When telling the wondrous basketball story of Derrick White, make sure to prominently mention University of Colorado-Colorado Springs coach Jeff Culver.
He saw potential in White that every other college coach missed. He turned White loose on courts all over the Rocky Mountains. He played a crucial role in creating a skywalking phenom.
“I wouldn’t be where I am without him,” White said.
That’s absolutely true, Derrick.
At first, Culver had the then-radical idea White could excel in Division II college basketball, but soon he knew his soaring guard/forward was the rare player with few limits. Culver’s instincts were correct. White has arrived in the NBA, where he’s a Spurs rookie facing the immense challenge of pleasing Gregg Popovich.
On Saturday night, Culver welcomed White back to the UCCS gym where he once shook rims. Culver added a closing, and happy, chapter to a sometimes complicated and painful basketball saga.
The Mountain Lions retired White’s No. 14. They honored the greatest player in school history. And they embraced, with Culver leading the way, a player whose talents and ambitions grew so huge he had to depart for Boulder for his senior season.
Culver and White transformed a basketball program. Before Culver and White arrived, the Mountain Lions had lost 101 of 165 games. Before White departed, UCCS had traveled to consecutive D-2 NCAA Tournaments.
It was all so unlikely.
In the fall of 2011, Culver was sitting in the gym at Aurora’s Legend High School when he saw a 6-foot, 150-pound senior named Derrick. No four-year school wanted White.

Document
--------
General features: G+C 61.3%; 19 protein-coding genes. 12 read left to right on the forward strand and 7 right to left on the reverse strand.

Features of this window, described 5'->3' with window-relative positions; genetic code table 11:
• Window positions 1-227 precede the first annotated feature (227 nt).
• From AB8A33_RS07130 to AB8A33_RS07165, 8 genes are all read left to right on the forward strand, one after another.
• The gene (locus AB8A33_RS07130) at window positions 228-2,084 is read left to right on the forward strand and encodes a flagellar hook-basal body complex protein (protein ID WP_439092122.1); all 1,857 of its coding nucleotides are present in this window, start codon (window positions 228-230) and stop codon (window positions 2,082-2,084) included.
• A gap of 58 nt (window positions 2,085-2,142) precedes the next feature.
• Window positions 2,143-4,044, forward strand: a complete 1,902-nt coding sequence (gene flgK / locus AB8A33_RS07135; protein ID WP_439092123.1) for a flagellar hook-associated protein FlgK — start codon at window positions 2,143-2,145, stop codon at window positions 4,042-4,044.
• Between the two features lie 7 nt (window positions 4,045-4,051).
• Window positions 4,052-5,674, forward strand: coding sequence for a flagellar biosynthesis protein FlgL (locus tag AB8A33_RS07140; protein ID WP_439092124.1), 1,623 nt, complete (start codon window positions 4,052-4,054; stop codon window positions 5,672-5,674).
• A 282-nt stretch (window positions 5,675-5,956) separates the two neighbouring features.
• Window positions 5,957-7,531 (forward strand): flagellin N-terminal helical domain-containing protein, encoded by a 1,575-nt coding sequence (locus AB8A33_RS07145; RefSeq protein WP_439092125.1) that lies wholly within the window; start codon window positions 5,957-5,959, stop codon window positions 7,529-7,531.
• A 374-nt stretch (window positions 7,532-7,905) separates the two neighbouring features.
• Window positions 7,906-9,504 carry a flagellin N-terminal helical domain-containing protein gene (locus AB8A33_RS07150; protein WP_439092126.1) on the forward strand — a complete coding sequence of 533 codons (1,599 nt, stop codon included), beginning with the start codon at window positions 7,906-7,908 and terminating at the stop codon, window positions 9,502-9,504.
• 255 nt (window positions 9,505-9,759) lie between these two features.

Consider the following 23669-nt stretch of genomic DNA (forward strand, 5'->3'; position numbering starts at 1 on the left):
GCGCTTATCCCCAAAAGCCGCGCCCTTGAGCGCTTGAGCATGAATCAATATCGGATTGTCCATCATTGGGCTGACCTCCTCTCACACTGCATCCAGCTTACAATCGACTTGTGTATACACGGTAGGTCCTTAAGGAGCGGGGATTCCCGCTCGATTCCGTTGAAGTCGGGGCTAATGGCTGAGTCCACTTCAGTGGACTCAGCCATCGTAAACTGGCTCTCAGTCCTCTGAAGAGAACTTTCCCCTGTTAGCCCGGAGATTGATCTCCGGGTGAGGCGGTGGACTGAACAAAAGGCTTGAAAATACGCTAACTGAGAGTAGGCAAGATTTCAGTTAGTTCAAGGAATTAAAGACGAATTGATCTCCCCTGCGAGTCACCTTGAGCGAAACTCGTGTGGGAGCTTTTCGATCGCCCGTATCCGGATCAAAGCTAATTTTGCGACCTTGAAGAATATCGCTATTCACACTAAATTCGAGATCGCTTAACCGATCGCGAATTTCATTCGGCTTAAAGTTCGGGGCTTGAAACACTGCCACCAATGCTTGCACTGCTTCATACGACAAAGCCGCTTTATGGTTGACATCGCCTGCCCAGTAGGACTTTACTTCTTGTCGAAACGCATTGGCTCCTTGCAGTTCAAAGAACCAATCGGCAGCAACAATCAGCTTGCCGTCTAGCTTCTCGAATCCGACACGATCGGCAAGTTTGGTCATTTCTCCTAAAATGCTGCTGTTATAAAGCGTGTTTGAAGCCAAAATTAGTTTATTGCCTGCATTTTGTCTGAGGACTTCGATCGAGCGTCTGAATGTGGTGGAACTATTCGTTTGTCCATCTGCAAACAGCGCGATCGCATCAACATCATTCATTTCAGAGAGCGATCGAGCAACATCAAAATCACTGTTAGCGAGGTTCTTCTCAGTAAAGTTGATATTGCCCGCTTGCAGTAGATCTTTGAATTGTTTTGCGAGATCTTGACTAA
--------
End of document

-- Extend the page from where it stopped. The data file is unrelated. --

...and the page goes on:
But Culver, then coaching at Johnson and Wales, sensed a certain potential. He brought White to UCCS in the spring as part of his first recruiting class. White was hungry to defy the Rocky Mountain Athletic Conference coaches who had ignored him. That’s why he chose No. 14 for his jersey.
“Because there were 14 teams in the RMAC,” White said, “and I wanted to make them pay for not recruiting me.”
On Tuesday, Culver sat at Pepsi Center watching White play for the Spurs at basketball’s highest level. The moment was overwhelming.
“I think surreal is definitely a word that came to my mind,” Culver said. “From day one, this has definitely been surreal.”
Culver has made the wise and brave choice when it comes to White. He’s chosen to celebrate White’s continued basketball rise, but that choice can’t have been easy.
In the spring of 2015, Culver was looking at a basketball power. White had grown to 6-foot-4, 190 pounds and become the most dangerous player in D-2. And White had a tag-team partner in Alex Welsh, a versatile, gifted power forward. The Mountain Lions had every reason to believe they could rule the nation.
Then White departed for Boulder to play for Tad Boyle. It was a crushing blow to Culver and his program.
I know coaches who would have remained angry until their final days. I know coaches who never would have tamed their disappointment. Culver has walked the better path.
Welsh was in the gym Saturday night to honor White, his close friend. In 2012, Welsh, White and Culver arrived together at the UCCS campus. They endured losses. They celebrated wins.
“We went through a lot,” Welsh said. “We became like his sons.”
Welsh, with White gone, led the Mountain Lions to a winning record during his senior season. Sometimes, Welsh would look on the court for his departed friend. He knows Culver had the same aching feeling.
But the ache is gone, replaced by a realization that White made the correct choice. Welsh knew his friend required a bigger stage
“He needed more people to see him,” Welsh said. “He needed to show what he could do.”
On Saturday night, White was back at one of his basketball homes. He signed autographs. He laughed with old UCCS friends.
And he shook hands with Culver, who believed in him when no one else did.